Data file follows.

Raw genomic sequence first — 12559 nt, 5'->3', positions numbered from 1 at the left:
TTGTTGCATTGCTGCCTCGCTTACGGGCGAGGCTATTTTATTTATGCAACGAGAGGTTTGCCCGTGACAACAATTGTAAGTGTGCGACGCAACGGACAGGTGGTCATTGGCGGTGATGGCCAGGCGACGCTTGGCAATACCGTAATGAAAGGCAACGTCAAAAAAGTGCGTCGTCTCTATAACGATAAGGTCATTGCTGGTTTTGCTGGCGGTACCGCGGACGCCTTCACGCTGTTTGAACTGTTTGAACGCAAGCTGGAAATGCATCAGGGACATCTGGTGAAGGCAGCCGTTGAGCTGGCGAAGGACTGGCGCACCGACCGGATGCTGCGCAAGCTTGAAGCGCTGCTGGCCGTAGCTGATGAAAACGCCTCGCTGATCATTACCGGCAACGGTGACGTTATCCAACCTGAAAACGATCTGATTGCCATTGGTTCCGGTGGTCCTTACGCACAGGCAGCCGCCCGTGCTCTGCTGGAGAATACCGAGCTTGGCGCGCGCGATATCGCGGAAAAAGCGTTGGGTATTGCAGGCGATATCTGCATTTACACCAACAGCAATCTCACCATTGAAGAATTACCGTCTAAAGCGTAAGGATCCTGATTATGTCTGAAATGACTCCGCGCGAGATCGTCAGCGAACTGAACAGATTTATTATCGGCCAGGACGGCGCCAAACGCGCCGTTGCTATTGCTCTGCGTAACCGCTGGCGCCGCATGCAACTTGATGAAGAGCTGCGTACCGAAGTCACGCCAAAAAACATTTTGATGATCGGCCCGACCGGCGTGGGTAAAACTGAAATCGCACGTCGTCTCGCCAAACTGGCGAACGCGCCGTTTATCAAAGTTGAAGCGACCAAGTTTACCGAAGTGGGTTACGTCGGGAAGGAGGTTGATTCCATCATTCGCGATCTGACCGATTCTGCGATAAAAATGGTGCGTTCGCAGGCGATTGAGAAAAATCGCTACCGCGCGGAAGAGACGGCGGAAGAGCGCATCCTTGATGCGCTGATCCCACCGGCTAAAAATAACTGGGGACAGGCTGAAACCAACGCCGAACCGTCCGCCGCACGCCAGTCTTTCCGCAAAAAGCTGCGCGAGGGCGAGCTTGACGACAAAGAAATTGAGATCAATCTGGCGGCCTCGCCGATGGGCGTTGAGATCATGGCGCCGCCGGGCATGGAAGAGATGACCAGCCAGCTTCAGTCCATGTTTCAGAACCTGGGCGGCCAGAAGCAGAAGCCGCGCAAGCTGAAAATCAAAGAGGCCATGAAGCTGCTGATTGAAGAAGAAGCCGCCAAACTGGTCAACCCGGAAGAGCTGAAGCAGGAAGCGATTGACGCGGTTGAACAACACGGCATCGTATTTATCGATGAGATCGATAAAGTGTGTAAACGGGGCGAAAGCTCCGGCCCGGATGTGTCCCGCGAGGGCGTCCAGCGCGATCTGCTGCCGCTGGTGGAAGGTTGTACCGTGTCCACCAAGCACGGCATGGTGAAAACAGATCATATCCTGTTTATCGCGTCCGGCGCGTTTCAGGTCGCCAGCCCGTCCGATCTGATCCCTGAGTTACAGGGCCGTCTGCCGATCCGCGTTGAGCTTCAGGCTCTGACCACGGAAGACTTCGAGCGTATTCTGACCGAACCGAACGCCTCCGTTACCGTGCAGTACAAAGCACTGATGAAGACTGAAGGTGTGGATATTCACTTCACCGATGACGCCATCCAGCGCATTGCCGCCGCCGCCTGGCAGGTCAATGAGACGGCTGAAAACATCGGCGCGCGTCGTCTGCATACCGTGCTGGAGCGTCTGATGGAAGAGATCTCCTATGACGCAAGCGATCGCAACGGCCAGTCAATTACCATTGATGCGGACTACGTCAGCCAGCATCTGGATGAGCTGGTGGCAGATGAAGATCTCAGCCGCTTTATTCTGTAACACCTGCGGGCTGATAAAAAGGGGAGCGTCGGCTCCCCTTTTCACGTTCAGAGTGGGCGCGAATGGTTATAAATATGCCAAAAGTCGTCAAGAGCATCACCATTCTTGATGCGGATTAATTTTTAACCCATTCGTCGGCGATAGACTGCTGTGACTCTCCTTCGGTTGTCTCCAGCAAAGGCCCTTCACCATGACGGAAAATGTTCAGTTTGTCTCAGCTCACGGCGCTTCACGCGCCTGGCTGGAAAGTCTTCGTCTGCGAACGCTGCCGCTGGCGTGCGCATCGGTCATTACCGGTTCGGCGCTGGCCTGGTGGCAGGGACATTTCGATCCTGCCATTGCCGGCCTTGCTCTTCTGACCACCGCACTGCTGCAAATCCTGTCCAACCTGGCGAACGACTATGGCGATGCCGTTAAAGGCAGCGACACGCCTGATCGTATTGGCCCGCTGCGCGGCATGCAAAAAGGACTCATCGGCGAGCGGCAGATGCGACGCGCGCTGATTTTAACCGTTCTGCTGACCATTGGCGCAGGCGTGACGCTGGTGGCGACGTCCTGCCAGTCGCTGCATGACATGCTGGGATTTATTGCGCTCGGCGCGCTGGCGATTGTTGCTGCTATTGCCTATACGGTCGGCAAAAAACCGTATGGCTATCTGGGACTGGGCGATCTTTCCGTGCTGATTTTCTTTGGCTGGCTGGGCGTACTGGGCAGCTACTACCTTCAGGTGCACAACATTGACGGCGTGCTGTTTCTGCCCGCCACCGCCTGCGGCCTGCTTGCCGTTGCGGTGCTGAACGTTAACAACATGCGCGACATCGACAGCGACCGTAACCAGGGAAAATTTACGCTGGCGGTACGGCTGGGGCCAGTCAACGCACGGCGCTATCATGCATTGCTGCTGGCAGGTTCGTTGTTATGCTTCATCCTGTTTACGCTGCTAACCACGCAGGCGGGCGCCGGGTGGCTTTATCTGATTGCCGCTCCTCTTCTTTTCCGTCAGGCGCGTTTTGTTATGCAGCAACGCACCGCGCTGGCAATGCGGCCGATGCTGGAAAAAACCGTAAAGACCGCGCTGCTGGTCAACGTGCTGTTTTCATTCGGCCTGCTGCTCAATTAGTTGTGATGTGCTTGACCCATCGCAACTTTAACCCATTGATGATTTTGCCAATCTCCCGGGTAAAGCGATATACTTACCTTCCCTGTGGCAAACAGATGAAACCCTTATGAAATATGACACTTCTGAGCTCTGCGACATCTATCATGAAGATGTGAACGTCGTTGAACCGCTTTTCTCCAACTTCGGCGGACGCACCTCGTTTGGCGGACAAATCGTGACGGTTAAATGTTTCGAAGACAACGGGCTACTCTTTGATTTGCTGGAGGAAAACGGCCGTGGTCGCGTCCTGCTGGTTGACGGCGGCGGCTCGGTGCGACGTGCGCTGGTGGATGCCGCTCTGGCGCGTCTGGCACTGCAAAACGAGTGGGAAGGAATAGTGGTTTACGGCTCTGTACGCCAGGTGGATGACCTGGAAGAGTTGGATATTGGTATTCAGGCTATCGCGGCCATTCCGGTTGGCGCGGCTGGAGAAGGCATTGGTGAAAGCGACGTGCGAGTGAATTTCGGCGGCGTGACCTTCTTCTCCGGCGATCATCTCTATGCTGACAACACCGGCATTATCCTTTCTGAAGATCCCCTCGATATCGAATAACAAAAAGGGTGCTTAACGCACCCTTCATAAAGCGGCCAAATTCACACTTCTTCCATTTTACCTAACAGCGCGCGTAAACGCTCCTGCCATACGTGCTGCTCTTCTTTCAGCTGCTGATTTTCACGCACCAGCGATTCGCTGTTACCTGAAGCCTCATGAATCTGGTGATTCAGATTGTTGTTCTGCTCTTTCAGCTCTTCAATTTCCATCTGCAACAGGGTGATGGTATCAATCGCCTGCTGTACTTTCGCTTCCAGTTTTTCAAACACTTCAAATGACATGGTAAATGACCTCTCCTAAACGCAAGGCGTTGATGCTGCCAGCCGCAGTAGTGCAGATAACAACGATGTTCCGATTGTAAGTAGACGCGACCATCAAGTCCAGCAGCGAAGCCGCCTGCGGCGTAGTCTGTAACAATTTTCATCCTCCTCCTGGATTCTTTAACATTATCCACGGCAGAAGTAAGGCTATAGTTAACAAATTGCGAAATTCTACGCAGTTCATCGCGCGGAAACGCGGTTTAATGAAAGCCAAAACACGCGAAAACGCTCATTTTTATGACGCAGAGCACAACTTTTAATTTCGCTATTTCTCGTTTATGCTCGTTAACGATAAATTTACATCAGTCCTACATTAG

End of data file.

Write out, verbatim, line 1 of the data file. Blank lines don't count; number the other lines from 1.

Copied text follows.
Raw genomic sequence first — 12559 nt, 5'->3', positions numbered from 1 at the left: